The Consulier GTP, conceived by Warren Mosler in 1985, was a 2200 lb (998 kg) mid-engined sports car built in two series. The first series sold about 70 copies and was powered by a Chrysler 2.2 I4 Turbo II engine producing 175 hp (130 kW). The second series made use of the improved Turbo III version of the same engine, which produced 190 hp (141 kW) and had a top speed of 155 mph (249 km/h). Most mechanical components were also sourced from Chrysler. The chassis was a unique fiberglass-and-foam monocoque, the first carbon fiber and Kevlar-bodied vehicle ever to go into production with no structural metal in the body. The GTP Sport was the base model, with the GTP LX adding luxury features such as Recaro seats, VDO instrumentation, Fittipaldi wheels, Alpine sound system, sunroof, leather upholstery, air conditioning, cruise control, power locks, power mirrors, power windows, tilt steering wheel, and wool carpet; options included a security system and car phone. Both versions had full instrumentation, in a plain flat-black panel, with eleven gauges in two sizes.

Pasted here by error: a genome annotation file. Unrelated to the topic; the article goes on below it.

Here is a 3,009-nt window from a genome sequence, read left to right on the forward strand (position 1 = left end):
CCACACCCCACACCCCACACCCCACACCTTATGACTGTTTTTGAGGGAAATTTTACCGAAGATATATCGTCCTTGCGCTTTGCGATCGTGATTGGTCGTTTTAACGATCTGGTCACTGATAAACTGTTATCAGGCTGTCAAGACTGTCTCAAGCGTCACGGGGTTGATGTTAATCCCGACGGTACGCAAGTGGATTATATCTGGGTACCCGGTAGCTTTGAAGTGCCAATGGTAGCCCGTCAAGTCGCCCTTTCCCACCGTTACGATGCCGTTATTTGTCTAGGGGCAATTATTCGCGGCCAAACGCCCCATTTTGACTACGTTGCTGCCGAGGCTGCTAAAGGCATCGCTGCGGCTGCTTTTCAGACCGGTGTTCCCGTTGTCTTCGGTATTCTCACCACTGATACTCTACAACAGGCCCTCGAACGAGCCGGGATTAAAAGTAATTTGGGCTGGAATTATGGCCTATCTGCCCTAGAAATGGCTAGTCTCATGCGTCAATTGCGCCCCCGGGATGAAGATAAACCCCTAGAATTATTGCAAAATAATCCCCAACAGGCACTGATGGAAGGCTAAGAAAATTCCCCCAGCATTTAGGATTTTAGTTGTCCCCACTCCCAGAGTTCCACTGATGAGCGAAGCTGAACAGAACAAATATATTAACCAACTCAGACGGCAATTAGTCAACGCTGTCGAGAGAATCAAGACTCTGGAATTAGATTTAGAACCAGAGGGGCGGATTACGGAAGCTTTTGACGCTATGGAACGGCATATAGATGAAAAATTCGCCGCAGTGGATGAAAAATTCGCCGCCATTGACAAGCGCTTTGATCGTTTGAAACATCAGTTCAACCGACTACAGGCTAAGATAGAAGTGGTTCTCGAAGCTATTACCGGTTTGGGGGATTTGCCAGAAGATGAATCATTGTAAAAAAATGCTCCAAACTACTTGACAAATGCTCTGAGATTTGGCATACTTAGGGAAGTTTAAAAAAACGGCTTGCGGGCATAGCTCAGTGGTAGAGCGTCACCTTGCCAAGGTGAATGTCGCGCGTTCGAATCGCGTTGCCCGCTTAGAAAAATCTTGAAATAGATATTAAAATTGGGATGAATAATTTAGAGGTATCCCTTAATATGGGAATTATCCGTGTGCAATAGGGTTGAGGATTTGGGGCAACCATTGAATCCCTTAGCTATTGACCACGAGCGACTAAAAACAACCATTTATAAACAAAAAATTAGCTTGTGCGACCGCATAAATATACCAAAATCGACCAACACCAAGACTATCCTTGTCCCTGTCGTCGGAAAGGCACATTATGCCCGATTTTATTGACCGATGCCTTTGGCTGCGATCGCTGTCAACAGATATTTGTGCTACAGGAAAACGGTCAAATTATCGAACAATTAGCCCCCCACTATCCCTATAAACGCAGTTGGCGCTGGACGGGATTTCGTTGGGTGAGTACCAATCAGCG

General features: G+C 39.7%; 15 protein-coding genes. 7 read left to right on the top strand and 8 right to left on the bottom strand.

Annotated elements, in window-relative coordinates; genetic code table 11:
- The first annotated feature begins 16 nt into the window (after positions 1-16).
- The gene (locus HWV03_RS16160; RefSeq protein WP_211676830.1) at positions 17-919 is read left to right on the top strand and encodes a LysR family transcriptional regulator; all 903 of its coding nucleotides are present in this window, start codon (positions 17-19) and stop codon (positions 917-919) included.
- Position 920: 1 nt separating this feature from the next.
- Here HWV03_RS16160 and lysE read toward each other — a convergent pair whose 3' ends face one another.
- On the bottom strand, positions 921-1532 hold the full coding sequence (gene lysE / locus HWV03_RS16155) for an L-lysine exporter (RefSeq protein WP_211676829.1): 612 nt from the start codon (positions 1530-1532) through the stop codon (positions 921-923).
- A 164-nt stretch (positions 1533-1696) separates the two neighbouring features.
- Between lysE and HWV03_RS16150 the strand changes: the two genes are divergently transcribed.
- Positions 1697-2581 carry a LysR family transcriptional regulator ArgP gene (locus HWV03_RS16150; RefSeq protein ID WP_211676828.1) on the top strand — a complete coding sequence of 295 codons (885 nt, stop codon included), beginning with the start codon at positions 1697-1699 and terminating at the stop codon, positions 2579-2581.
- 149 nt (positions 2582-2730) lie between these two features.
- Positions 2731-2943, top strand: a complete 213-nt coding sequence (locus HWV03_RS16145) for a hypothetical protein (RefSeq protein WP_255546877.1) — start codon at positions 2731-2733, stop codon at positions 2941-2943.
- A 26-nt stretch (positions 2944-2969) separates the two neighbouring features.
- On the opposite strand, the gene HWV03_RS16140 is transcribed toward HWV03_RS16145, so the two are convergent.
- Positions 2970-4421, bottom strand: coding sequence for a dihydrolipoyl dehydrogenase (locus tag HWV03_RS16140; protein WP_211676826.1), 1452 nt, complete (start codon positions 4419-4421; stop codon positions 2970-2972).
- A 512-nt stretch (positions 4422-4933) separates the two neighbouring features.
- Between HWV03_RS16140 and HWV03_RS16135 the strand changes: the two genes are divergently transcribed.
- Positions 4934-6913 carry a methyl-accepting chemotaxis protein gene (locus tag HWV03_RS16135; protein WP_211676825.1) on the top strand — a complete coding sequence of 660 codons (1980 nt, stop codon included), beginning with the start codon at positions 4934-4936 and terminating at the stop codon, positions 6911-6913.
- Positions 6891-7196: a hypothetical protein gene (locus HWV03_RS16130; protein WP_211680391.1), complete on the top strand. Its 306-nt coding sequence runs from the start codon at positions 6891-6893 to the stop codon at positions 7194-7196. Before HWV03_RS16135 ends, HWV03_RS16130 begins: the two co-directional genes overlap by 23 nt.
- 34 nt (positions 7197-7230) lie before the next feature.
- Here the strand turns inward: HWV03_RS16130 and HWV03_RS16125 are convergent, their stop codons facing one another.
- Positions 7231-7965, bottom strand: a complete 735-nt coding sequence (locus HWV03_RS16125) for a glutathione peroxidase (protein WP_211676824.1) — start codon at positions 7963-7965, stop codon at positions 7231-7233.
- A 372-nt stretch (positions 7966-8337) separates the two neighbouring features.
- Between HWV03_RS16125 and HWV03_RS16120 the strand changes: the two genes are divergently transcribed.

The GTP was successful in IMSA racing for six years, however its excellent power to weight ratio, responsible for its success, effectively made the car unbeatable; the car was eventually saddled by IMSA with a 300-pound weight penalty before being banned entirely in 1991.
After Consulier Industries spun off into Mosler Automotive, a few of the cars were produced as hybrids between the GTP, Intruder, and Raptor. Some were modified to accept longitudinal Chevrolet Small-Block V8 engines, which would eventually be used in the Intruder and Raptor. Two separate companies also modified the GTP and installed electric drive components; one of these, a company named Solar Electric, advertised their version in print ads featuring Leslie Nielsen and sold the vehicles through Neiman Marcus.